[MARMAM] New publication: Symbiotic microbes and potential pathogens in dead right whale calves

Cari Marón carimaron at hotmail.com
Fri Apr 12 12:31:50 PDT 2019

Dear MARMAM community,

On behalf of my co-authors, I am pleased to share our recent publication in Anaerobe Science describing the gut microbiota in southern right whale calves.

Marón CF, Kohl KD, Chirife A, Di Martino Matí, Fons MariolaPenadé, NavarroMA, Beingesser J, McAloose D, Uzal FA, Dearing MD, Rowntree VJ, Uhart M, Symbiotic microbes andpotential pathogens in the intestine of dead southern right whale (Eubalaena australis) calves, Anaerobe(2019), doi: https://doi.org/10.1016/j.anaerobe.2019.04.003.

The early version of the manuscript is available here: https://reader.elsevier.com/reader/sd/pii/S1075996419300708?token=7BE926C051E168D43DD7F27494E710F24CFB894E98020420FECDE08F8F57FD56167B7B0EB94F32904DE0F7E329948DBF


Between 2003 and 2017, at least 706 southern right whale (Eubalaena australis) calves died at the Península Valdés calving ground in Argentina. Pathogenic microbes are often suggested to be the cause of stranding events in cetaceans; however, to date there is no evidence supporting bacterial infections as a leading cause of right whale calf deaths in Argentina. We used high-throughput sequencing and culture methods to characterize the bacterial communities and to detect potential pathogens from the intestine of stranded calves. We analyzed small and large intestinal contents from 44 dead calves that stranded at Península Valdés from 2005-2010 and found 108 bacterial genera, most identified as Firmicutes or Bacteroidetes, and 9 genera that have been previously implicated in diseases of marine mammals. Only one operational taxonomic unit was present in all samples and identified as Clostridium perfringens type A. PCR results showed that all C. perfringens isolates (n=38) were positive for alpha, 50% for beta 2 (n=19) and 47% for enterotoxin (CPE) genes (n=18). The latter is associated with food-poisoning and gastrointestinal diseases in humans and possibly other animals. The prevalence of the cpe gene found in the Valdés’ calves is unusually high compared with other mammals. However, insufficient histologic evidence of gastrointestinal inflammation or necrosis (the latter possibly masked by autolysis) in the gut of stranded calves, and absence of enterotoxin detection precludes conclusions about the role of C. perfringens in calf deaths. Further work is required to determine whether C. perfringens or other pathogens detected in this study are causative agents of calf deaths at Península Valdés.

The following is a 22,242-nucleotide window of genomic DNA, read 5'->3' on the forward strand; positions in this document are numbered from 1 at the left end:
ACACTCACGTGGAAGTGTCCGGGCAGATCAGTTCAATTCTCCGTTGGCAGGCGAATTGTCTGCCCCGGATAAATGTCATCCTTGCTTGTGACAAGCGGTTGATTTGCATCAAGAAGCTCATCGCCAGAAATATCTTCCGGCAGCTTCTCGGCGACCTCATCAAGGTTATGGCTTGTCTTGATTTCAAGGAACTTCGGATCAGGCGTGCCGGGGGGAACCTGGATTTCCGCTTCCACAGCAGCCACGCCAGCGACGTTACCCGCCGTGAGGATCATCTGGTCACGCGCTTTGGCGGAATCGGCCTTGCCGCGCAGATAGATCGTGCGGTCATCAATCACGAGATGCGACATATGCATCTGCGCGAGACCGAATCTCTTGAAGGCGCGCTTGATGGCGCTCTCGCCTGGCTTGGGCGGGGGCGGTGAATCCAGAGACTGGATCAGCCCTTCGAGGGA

Kind regards,

Cari Marón

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